Maine, Maryland vote to legalize gay marriage; Minn. results unclearVoters a continent apart made history Tuesday on two divisive social issues, with Maine and Maryland becoming the first states to approve same-sex marriage by popular vote and Washington state legalizing recreational use of marijuana.
By: David Crary , The Associated Press
Voters a continent apart made history Tuesday on two divisive social issues, with Maine and Maryland becoming the first states to approve same-sex marriage by popular vote and Washington state legalizing recreational use of marijuana.
The outcomes in Maine and Maryland broke a 32-state streak, dating back to 1998, in which gay marriage had been rebuffed by every state that voted on it. They will become the seventh and eighth states to legalize gay marriage.
“For the first time, voters in Maine and Maryland voted to allow loving couples to make lifelong commitments through marriage - forever taking away the right-wing talking point that marriage equality couldn’t win on the ballot,” said Chad Griffin of the Human Rights Campaign, a national gay-rights group.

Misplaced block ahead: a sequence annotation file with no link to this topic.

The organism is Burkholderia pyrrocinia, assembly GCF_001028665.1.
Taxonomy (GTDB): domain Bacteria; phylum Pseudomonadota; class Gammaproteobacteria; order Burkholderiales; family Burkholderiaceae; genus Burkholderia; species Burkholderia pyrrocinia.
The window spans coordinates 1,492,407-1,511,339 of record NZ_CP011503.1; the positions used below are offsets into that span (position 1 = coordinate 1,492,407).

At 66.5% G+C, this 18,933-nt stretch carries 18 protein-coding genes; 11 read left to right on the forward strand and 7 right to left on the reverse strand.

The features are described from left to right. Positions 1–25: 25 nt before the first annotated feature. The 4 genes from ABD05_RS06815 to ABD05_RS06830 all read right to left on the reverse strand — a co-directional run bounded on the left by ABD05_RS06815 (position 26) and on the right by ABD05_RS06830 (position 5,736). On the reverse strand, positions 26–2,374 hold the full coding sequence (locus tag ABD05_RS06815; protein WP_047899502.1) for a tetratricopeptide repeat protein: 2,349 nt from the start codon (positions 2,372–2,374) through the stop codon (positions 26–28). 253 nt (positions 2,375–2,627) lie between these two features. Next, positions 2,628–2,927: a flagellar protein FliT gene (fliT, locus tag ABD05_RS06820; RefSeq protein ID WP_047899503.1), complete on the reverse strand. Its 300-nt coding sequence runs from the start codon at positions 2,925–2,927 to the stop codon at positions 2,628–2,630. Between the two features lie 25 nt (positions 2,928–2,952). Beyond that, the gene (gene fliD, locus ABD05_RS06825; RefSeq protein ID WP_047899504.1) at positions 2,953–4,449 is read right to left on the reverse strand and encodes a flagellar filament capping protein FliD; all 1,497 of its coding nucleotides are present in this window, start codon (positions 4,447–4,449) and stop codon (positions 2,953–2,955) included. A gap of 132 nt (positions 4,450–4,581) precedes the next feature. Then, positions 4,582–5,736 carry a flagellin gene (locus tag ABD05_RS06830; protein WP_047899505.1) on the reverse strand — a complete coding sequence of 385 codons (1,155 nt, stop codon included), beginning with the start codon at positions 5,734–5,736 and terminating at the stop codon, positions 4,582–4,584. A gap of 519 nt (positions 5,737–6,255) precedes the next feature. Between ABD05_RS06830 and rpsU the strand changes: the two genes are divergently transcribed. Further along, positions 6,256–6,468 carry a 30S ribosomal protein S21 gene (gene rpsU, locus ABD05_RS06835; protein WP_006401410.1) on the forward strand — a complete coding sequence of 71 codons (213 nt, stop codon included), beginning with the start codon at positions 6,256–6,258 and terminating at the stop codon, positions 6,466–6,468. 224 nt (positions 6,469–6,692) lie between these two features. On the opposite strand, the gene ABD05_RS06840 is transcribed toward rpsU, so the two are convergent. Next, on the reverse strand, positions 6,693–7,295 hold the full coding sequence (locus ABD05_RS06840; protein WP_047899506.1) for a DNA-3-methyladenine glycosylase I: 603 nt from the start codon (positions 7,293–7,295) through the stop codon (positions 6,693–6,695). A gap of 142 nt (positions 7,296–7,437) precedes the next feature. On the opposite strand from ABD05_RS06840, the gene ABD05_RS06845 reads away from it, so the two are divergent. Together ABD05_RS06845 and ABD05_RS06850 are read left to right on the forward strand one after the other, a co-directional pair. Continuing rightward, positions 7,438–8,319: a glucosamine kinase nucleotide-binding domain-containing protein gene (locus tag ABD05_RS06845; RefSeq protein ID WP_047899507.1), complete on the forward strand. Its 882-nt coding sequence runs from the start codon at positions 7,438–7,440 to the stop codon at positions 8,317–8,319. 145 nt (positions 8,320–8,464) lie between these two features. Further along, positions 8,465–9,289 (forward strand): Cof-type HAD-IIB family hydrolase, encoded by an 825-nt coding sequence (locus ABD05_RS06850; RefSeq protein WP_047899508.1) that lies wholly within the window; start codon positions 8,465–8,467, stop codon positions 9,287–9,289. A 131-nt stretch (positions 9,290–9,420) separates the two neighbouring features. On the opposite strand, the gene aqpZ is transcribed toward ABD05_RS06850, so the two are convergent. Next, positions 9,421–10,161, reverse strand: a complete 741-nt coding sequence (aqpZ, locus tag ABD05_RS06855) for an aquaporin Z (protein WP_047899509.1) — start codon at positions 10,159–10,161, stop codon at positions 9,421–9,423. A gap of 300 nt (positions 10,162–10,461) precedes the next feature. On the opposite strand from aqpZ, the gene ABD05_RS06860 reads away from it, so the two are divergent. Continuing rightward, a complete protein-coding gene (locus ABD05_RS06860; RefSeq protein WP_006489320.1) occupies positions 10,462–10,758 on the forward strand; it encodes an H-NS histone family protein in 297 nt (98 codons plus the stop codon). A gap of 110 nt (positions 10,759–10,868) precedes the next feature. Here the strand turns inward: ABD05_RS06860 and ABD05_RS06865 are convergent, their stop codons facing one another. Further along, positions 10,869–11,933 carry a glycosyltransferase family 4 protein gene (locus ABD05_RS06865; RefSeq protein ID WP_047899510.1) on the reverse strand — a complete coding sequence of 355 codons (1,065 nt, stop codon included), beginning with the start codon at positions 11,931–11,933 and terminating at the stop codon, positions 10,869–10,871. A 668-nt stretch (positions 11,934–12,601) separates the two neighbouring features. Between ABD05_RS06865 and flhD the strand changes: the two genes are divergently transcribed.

Washington state also was voting on a measure to legalize same-sex marriage, while Minnesota voters were considering a conservative-backed amendment that would place a ban on same-sex marriage in the state constitution.
The outcomes could possibly influence the U.S. Supreme Court, which will soon be considering whether to take up cases challenging the law that denies federal recognition to same-sex marriages.
The marijuana measure in Washington sets up a showdown with the federal government, which outlaws the drug. The measure establishes a system of state-licensed marijuana growers, processors and retail stores, where adults over 21 can buy up to an ounce. It also establishes a standard blood test limit for driving under the influence.
The measure was notable for its sponsors and supporters, who ranged from public health experts and wealthy high-tech executives to two of the Justice Department’s top former officials in Seattle, U.S. Attorneys John McKay and Kate Pflaumer.
“Marijuana policy reform remains an issue where the people lead and the politicians follow,” said Ethan Nadelmann of the Drug Policy Alliance, which opposes the co-called “war on drugs.”